Rick Bisio (The Educated Franchisee) is author of bestseller “The Educated Franchise, 3rd Ed.” & is a nationally recognized franchise coach.
When the economic impact of Covid-19 hit the country this spring, some people who were considering starting their own business in 2020 put those plans on hold. The pandemic forced businesses to close and unemployment to skyrocket while the global stock market crashed and greatly decreased our discretionary spending.
The outlook has been bleak, and people naturally thought opening a business in this climate would be a guaranteed failure. That may be the case with some businesses in certain industries, but it does not apply to all. While some companies suffer as the economy drops, those with stronger systems can survive and be in a better position to increase market share. This occurred during the recession a decade ago and we can already see the same thing happening again this year.
I know from personal experience. We opened a 24/7 access fitness facility within months of the Lehman Brothers’ collapse in the fall of 2008. It was obviously not considered a great time to start a business, but as some competition went away, we felt like we had an opportunity to carve out a niche in the marketplace. The fitness center was an inexpensive facility featuring premium equipment with an open-access concept that was unique at the time.
Ironically, we were able to take advantage of some aspects of the state of the market as we were establishing the business. The demand for commercial real estate was down and we were able to get a good rental rate and favorable lease terms through aggressive negotiations. Less competition led to cheaper marketing and advertising opportunities and the ability to attract new customers. We were also able to find some very good employees and a great manager from a larger pool of candidates due to higher unemployment numbers.
The biggest disadvantage of opening during that time is that people were reluctant to spend money and make changes in their lifestyle. During economic downturns, people tend to be conservative with their money and stick with what they know. As a result, attracting customers and growing the membership base was slower than originally planned. Luckily, the advantages helped offset those challenges.
One of the biggest benefits to our business was its industry. Even during times in which people are spending less money, they still have a desire to exercise. We saw that when people did not have jobs, they spent more time working out. We just needed to give them an economical and practical way to do it.
As a franchise coach, when people become concerned about the economy and the impact it has on their business, I encourage them to look at things from a fact-based point of view, rather than a perspective based in fear. I remind them the most important factors are the industries in which they operate and the strength of their system.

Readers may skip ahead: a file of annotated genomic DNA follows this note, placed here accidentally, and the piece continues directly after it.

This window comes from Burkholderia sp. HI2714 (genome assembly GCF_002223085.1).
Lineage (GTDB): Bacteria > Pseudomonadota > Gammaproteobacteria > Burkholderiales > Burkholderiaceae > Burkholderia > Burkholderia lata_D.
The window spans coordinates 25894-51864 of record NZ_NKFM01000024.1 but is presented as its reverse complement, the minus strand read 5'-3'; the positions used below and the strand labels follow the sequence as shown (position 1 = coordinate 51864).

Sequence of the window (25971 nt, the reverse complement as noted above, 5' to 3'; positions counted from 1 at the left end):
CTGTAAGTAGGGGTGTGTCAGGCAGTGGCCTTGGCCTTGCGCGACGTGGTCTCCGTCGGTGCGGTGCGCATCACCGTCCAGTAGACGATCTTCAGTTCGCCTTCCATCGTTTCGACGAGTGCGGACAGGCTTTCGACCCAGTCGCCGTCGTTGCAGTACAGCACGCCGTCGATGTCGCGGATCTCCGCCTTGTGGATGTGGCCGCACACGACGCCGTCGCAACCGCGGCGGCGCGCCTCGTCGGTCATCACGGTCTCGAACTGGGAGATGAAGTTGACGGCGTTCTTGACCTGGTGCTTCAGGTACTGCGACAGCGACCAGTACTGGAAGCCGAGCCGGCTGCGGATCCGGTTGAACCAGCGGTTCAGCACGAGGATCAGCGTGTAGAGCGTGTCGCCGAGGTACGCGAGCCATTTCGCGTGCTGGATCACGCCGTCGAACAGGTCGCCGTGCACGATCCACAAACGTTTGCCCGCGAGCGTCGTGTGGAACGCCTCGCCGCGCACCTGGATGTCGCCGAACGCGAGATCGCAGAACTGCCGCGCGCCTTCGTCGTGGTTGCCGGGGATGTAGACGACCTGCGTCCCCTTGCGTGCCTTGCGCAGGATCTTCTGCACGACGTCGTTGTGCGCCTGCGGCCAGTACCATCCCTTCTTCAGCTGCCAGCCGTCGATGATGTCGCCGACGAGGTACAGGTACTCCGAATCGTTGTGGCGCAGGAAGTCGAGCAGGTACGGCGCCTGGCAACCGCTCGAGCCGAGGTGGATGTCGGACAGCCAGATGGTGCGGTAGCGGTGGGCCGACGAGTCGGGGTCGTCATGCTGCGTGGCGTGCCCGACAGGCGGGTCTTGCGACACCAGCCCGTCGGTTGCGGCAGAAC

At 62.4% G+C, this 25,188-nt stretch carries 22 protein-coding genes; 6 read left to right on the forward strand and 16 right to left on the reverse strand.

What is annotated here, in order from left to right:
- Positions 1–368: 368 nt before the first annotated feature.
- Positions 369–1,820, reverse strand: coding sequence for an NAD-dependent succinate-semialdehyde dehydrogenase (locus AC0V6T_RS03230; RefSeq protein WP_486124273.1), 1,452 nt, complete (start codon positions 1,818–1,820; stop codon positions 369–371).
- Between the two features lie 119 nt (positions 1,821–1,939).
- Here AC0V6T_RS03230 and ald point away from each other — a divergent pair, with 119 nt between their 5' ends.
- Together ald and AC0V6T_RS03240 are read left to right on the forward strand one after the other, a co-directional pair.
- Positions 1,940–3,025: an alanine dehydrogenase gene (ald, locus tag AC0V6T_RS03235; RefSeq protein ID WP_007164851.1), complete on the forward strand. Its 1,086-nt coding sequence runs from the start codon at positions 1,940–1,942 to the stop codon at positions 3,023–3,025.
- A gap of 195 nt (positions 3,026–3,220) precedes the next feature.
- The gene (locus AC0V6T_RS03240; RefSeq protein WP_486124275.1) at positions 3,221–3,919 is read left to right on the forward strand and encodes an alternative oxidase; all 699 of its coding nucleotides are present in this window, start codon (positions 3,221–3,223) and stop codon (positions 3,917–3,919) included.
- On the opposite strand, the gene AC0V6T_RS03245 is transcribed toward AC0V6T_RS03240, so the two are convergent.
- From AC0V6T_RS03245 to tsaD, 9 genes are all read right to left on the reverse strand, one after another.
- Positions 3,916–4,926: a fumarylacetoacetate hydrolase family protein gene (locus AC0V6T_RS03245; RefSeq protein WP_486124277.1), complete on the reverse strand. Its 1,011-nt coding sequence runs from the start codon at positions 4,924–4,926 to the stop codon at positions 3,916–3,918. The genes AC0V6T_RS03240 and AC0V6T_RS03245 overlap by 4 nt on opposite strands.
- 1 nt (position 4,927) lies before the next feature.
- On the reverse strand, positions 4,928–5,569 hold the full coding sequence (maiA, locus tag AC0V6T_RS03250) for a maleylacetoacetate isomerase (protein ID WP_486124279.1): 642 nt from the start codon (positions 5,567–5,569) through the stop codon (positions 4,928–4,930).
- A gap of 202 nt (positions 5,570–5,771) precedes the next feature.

In my experience, franchising is relatively agnostic when it comes to economic cycles. Cyclicality is mostly driven by the industry that the business operates within. If the franchisee is in an industry that is severely impacted during an economic downturn, then it will take longer to recover.
During the pandemic, we know that the demand for many franchised services remains largely unaffected. Many are essential services such as plumbing, air conditioning or disaster remediation services. For these businesses, it really doesn’t matter what happens if the economy is booming or if it is 2009, 2020 or following the stock market crash of 1987. Demand for these types of businesses continues regardless of the economy. They don’t expand during an up economy, but they don’t contract during a down economy. They are the middle ground, which can be a secure and desirable place for those looking to start a business.
The infrastructural backbone of the franchise system is also critical to its success, especially during a rough economy. The franchises with higher success rates are the ones that have better marketing, operating systems and customer attraction and customer retention models. If the business has everything a customer wants, then not only will they be attracted to the concept, but they will be more likely to remain a customer.
The better the operating systems and the better the structural backbone, the more likely the business will compete successfully within a marketplace. Companies with strong foundations that provide a good product or service will be able to attract and retain customers regardless of the economic climate.
One example of this could be found in the real estate industry a decade ago. From my perspective, it had been a crowded marketplace with many people with real estate licenses all trying to compete in the same space. When the recession hit, those with weaker operating systems suffered and went away. The people who established good, solid businesses and minded their foundational principles found themselves in a very good position because of less competition.
It is understandable for anyone to have a sense of fear and uncertainty in opening a business while the economy is down. However, by selecting a franchise in the right industry, with an exceptional operating system and taking advantage of down-market timing, businesses can still be successful in any economy.
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